Dark Eden by Chris Beckett (Corvus)
In SF they tell you that one of the great cliches is the Adam-and-Eve-on-a-new-planet story. You just don’t do it. Ever. Chris Beckett has, however, done exactly that, and Dark Eden is a simple, beautiful triumph of a book. His Adam and Eve are several generations dead, and their descendants – the Family – scraping out an almost stone-age existence on a sunless world with its weird bioluminescent ecology, have become genetically and linguistically degenerate. The setting is exquisitely rendered and the story of one boy’s attempts to forge a different life, and the disruptions his actions cause in Family, is a surprisingly affecting one. In Dark Eden Becket tells a most human of stories against the most outlandish of settings. I absolutely loved this book.
The Animator by Chris Butler (Interzone #245)
This is the second story I’ve read in Butler’s strange “mood spores” setting, and I think I liked it even better than it’s Interzone predecessor. In this one he investigates the terror the ruling classes have of entertainments that might unite the populace into resisting their natural spore-borne dominance. The invention of projected animation was a lovely way to explore this, although I wished we’d been taken to the hinted-at secret theatres too. Maybe next time?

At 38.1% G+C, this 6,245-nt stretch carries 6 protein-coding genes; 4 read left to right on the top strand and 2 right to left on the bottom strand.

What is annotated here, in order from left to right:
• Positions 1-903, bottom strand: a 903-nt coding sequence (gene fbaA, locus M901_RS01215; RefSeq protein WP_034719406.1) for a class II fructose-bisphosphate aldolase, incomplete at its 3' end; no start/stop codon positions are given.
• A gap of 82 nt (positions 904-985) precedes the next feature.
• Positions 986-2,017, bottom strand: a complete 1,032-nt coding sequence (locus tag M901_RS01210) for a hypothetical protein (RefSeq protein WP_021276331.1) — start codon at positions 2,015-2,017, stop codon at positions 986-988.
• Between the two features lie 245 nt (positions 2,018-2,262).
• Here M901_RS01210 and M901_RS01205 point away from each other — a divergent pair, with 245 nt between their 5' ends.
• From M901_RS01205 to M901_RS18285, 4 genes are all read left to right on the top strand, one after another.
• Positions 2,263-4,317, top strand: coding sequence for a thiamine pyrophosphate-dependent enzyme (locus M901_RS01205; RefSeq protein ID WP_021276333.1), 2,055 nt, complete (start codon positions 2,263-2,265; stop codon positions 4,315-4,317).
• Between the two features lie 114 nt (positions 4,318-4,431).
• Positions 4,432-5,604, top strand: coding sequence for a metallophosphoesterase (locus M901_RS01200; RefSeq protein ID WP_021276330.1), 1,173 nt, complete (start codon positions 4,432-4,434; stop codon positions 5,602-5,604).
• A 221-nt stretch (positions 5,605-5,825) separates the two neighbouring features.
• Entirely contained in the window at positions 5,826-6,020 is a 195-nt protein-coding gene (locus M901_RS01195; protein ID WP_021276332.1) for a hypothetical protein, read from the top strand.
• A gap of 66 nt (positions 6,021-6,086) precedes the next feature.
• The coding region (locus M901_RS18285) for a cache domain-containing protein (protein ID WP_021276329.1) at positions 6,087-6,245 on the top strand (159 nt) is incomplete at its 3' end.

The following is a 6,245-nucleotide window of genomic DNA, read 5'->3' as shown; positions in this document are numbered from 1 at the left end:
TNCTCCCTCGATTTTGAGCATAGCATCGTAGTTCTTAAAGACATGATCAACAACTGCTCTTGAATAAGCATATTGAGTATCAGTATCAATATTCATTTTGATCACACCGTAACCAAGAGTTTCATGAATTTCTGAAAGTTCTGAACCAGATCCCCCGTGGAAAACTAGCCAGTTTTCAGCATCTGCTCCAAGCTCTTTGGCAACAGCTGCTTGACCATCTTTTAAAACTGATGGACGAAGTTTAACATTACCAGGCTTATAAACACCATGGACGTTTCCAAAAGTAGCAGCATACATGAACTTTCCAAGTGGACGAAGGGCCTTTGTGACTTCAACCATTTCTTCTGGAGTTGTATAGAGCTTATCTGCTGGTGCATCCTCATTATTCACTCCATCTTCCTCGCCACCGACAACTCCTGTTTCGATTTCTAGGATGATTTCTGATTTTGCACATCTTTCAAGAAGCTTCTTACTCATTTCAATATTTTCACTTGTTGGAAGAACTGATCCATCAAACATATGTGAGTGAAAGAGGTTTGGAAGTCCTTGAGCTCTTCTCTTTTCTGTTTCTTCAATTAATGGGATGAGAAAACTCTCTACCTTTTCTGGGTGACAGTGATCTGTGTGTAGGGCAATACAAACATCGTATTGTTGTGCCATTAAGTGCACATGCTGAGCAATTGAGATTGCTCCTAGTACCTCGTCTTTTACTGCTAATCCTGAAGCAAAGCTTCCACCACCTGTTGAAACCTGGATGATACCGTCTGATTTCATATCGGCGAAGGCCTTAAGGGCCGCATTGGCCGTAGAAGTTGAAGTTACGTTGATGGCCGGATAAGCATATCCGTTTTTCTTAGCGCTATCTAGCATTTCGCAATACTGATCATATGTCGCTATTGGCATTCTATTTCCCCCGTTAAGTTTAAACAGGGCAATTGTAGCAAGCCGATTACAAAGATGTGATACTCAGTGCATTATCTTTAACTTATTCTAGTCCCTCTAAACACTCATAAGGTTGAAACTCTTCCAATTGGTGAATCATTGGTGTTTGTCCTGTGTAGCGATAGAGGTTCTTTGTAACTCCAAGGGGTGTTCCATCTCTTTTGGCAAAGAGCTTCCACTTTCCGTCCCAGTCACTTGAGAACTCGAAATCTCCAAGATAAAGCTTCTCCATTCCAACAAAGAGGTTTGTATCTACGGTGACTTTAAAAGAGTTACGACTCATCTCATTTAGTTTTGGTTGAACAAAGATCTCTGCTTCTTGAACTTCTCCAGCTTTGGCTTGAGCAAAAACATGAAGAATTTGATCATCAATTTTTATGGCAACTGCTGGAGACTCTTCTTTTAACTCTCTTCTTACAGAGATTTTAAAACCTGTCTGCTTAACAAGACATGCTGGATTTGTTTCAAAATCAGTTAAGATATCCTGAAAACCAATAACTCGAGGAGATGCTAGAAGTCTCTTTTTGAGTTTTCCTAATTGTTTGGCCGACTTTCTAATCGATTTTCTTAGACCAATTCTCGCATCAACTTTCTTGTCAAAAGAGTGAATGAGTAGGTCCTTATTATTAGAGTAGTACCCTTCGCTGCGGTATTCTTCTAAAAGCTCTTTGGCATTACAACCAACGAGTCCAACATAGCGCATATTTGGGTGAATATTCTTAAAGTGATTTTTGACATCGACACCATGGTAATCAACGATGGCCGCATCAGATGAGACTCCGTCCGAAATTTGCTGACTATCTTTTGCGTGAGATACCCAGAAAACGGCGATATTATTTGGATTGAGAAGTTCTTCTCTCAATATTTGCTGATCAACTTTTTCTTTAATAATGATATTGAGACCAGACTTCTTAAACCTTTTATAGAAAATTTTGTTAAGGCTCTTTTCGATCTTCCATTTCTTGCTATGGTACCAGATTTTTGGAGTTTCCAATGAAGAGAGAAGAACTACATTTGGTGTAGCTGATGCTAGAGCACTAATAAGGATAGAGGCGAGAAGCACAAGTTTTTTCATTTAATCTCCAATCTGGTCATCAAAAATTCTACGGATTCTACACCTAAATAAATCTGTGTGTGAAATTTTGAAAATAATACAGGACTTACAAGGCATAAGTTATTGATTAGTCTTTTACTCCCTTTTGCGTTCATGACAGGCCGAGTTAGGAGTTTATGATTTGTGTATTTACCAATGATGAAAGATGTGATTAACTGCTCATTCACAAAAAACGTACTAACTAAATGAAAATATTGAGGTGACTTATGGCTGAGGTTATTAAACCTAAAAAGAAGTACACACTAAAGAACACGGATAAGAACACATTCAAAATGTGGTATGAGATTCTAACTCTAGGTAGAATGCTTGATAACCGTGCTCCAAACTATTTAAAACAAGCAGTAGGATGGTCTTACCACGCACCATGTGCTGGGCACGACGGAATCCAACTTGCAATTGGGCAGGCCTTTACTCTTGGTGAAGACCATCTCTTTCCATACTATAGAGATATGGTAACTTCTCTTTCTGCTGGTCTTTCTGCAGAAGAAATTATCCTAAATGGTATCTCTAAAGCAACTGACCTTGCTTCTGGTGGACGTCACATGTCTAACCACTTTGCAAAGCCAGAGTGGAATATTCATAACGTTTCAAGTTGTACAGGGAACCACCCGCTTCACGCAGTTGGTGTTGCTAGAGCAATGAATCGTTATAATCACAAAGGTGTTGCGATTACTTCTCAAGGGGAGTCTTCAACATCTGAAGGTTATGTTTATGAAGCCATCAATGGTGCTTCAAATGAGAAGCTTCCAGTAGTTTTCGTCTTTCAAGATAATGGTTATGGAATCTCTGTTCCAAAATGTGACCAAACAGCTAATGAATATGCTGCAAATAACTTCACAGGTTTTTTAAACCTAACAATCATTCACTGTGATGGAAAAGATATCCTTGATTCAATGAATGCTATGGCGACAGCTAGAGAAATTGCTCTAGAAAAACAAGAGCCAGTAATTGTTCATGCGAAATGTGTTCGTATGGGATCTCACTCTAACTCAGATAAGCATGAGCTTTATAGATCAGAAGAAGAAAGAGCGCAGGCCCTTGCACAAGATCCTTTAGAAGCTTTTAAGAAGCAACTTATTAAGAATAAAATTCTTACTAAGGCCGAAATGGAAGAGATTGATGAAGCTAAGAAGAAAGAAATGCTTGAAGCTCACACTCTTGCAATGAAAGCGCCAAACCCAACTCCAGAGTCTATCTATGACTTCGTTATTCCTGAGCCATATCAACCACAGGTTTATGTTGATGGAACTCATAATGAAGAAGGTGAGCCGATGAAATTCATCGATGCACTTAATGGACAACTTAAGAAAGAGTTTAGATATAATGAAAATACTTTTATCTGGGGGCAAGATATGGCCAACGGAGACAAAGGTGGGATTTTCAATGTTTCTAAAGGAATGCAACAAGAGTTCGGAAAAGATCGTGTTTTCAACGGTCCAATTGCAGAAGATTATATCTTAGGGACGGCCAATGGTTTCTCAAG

The Circle Of Least Confusion by Martin Sketchley (Solaris Rising 2)
This story begins with two radically different threads – one mundane and contemporary, the other high-paced and exotic – but they are quickly and skilfully merged into a sensitively portrayed tale centred around how the ability to see the consequences of choices that couples sometimes have to make might colour those decisions. A really thoughtful piece.
Cannibals With Cutlery by To Kill A King
Circumstances prevented me catching To Kill A King at last year’s Stag & Dagger in Glasgow, and listening to this album, I’ve really started to regret that. Cannibals With Cutlery is packed with good tunes, indie anthems and more subtle, personal pieces too. The arrangements are textured and gorgeous, and the songs are both uplifting and reflective. Children Who Start Fires is probably my favourite song of the year so far.
And wouldn’t you know, a year after I missed them the first time, TKAK play Glasgow in a week or so. No way I’m going to miss them a second time.
8SquaredCon, Eastercon 2013
I’ve already written about this year’s Eastercon. But it bears repeating: relaxed, good humoured, impeccably organised – one of the best I’ve been to in some years.